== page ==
Wednesday, 24 June 1998

Robin Hobb: Assassin's Apprentice (1995)

Edition: HarperCollins, 1995
Review number: 73

This is the first of Hobb's Farseer fantasy trilogy, set in the Six Duchies, a confederation ruled by a king who has a name supposedly related to his character. (From the days when they were truly appropriate the usage has degenerated so that the royal family are given propitious names at birth, such as Verity, Regal and Patience.)

The main character has no real name, so far as he knows; he is the bastard son of the "King-in-Waiting" (crown prince) Chivalry, and is known as Fitz or Boy. The book tells his life story from the age of five or so to his mid teens.

After a few years in the stables, he is tutored by the king's assassin, Chade, and begins to take part in the tortuous politics of the realm. The Six Duchies are undergoing a major crisis, being raided by Viking-like marauders who "Forge" their victims, magically making them lose all sense of community so they attack their kinsfolk, and rob and attack all they come into contact with. This is perhaps a fairly unsubtle parable about the dehumanising aspects of modern life.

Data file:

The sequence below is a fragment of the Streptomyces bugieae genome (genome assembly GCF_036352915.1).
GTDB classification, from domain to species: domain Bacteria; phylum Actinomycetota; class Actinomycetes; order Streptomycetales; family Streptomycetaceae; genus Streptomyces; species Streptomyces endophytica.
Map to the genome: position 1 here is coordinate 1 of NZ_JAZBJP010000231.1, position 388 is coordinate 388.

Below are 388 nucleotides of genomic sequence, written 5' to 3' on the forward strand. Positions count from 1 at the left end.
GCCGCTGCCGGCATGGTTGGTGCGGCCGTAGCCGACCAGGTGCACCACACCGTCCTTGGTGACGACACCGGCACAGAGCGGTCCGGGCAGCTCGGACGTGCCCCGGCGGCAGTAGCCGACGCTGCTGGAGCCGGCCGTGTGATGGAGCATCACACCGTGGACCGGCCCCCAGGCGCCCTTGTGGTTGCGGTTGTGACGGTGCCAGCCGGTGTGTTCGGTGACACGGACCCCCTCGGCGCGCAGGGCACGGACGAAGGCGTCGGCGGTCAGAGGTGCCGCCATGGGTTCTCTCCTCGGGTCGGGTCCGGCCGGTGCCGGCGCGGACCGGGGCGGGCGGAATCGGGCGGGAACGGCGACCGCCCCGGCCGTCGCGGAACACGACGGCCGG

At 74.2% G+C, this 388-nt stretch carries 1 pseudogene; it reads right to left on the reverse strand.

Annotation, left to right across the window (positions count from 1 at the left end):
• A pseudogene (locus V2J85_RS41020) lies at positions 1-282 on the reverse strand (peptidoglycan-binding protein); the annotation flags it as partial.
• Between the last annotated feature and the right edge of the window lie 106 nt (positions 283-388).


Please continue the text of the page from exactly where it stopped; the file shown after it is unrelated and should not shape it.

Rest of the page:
As fantasy books go, it is not particularly original; there are plenty of series which begin with the adolescence of the main character (a prominent example is David Eddings' Pawn of Prophecy). The Six Duchies are reasonably convincing and the book is entertaining enough that I'm going to look for the rest of the trilogy in the local library.

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